Lord Inglewood: My Lords, I thank the noble Earl for his comments. We shall certainly bear them in mind.

The Countess of Mar: My Lords, is the Minister aware that every day I receive letters from OP sufferers who write that their doctors and their consultants do not understand them? Is he further aware that I am anxious that the report should be published in order that credibility is given to such people? I know of a man in prison as a result of the mental effects of OPs and no one understands what the man is suffering. It is most important that the report is published.

Lord Inglewood: My Lords, the noble Countess is right in saying that it is important that the report is published. It will be published and we wish to publish it in a manner that will give it the greatest scientific credibility and that, in turn, will help doctors throughout the country to the greatest extent.

Environment Bill [H.L.]

3.5 p.m.

The Minister of State, Department of the Environment (Viscount Ullswater): My Lords, I have it in command from Her Majesty the Queen and His Royal Highness the Prince of Wales to acquaint the House that they, having been informed of the purport of the Environment Bill, have consented to place their prerogative and interest, so far as they are affected by the Bill, at the disposal of Parliament for the purposes of the Bill.

I beg to move that this Bill be now read a third time.

On Question, Bill read a third time.

Clause 2 [Transfer of functions to the Agency]:

Baroness Hamwee moved Amendment No. 1:


Page 3, leave out lines 7 to 15.

The noble Baroness said: My Lords, Amendment No. 1 deals with waste regulation and the transfer of functions to the new agencies. It is not, however, the wrecking amendment that it may appear. I have given the Minister notice of the issue that I wish to raise and the amendment gives me the opportunity to raise it.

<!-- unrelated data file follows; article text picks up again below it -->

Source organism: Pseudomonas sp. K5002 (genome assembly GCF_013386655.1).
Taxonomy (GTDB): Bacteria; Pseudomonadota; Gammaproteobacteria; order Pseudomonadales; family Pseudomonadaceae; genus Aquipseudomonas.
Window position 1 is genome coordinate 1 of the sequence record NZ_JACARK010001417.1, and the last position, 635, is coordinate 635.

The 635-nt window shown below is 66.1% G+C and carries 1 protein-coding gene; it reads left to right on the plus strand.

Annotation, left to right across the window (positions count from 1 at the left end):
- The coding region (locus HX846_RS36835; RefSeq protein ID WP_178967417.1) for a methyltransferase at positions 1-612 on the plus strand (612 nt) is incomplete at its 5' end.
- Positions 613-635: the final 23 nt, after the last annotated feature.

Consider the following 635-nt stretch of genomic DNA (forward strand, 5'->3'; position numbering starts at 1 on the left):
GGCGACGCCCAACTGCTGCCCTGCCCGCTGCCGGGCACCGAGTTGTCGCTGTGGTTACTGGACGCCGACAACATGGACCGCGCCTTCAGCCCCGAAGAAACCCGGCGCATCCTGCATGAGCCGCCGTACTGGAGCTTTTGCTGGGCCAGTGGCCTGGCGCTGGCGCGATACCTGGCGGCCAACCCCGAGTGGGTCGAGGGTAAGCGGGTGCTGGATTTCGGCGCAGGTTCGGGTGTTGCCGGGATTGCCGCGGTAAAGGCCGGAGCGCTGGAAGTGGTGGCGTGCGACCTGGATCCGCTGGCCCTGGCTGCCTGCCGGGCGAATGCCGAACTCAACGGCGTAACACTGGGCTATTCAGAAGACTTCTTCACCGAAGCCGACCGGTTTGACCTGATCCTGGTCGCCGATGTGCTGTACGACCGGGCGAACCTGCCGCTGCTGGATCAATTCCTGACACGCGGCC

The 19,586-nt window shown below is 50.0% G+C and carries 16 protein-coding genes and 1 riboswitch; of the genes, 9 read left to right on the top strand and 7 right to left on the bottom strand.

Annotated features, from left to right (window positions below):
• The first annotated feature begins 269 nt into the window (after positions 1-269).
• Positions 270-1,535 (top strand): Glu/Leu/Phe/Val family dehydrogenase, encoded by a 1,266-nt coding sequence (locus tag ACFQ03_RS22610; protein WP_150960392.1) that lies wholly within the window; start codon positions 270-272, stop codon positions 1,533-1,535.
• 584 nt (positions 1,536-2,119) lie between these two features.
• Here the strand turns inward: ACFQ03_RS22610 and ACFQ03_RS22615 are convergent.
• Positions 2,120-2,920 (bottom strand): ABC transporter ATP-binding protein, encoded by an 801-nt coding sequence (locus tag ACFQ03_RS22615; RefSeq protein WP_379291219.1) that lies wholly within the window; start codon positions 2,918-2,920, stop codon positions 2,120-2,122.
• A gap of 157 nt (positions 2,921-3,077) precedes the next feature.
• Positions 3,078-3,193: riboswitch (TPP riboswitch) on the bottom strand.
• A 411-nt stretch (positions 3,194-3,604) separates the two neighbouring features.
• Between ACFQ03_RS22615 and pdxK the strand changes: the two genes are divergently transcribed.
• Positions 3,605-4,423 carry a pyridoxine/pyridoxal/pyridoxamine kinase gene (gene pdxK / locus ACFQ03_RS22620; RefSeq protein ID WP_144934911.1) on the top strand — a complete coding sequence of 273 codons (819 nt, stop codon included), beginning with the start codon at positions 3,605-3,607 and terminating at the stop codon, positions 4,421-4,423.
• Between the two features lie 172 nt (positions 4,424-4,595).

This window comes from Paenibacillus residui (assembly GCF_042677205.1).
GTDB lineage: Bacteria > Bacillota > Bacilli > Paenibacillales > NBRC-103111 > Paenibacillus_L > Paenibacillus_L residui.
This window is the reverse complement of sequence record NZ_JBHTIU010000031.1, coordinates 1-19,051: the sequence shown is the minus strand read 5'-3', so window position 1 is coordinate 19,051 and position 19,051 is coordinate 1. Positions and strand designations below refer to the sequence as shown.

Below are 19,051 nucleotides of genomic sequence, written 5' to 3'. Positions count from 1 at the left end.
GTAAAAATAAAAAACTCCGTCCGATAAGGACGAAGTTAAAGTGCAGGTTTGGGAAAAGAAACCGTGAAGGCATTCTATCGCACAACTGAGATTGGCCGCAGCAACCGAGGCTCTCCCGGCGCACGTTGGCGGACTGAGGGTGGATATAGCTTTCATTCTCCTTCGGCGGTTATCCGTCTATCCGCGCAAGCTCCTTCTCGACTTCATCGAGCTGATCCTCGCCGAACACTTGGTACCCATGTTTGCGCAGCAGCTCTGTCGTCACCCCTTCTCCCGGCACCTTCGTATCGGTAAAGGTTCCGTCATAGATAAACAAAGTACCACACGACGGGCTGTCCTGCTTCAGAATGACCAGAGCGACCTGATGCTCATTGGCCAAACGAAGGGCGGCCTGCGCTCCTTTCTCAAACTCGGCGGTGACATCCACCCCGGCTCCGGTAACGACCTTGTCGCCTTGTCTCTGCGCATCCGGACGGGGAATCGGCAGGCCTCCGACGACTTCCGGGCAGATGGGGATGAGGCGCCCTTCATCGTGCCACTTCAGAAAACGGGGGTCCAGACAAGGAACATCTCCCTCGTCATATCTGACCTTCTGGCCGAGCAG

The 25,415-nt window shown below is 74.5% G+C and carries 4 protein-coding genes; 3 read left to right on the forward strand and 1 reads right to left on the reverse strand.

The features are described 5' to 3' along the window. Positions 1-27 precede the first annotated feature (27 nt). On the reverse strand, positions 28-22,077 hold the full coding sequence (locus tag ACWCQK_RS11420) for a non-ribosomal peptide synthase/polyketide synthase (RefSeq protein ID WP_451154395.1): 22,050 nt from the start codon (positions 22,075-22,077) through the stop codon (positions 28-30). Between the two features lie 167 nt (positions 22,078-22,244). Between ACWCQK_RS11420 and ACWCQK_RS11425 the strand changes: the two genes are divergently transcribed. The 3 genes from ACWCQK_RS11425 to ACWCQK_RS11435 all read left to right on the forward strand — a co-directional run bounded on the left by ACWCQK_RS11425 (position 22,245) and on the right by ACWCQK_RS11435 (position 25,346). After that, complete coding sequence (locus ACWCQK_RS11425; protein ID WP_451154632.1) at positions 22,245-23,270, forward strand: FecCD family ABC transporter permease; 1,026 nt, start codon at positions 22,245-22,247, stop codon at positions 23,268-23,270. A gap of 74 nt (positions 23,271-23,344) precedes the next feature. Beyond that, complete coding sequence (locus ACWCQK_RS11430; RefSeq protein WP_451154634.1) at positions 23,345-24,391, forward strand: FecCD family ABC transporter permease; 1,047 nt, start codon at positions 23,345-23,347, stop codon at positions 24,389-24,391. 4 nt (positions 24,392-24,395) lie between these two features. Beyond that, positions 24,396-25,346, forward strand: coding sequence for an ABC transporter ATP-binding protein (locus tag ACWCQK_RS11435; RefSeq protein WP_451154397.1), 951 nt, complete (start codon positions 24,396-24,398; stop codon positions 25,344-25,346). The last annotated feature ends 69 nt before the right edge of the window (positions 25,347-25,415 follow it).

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On Report, when discussing the transfer of responsibilities, and in particular pollution and the relationship between the agencies and the local communities concerned about potential pollution, the Minister said:


    "It has been suggested that under the agency there would be no scope for consideration of the concerns of local people regarding the potential impact on local amenity and possible pollution from a proposed waste management facility".

The Minister said that the conviction was puzzling and continued:


    "The local planning authorities will continue to determine whether and where waste facilities are sited".—[Official Report, 2/3/95; col. 1618.]

He referred to the ability of local planning authorities to include appropriate conditions relating to local amenity.

In July last year, the Department of the Environment, in Planning Policy Guidance Note 23 on planning and pollution control, stated:


    "The role of the planning system focuses on whether the development itself is an acceptable use of the land rather than the control of the processes or the substances. They should not seek to substitute their own judgment on pollution control issues for that of the bodies with relevant expertise and statutory responsibility for that control".

I therefore seek clarification from the Government. Will the scope for planning authorities be altered from that contained in PPG23, from which I have quoted, to include possible pollution, as the Minister appeared to imply? If that is not the case, how do the Government see local anxieties about pollution being addressed? I beg to move.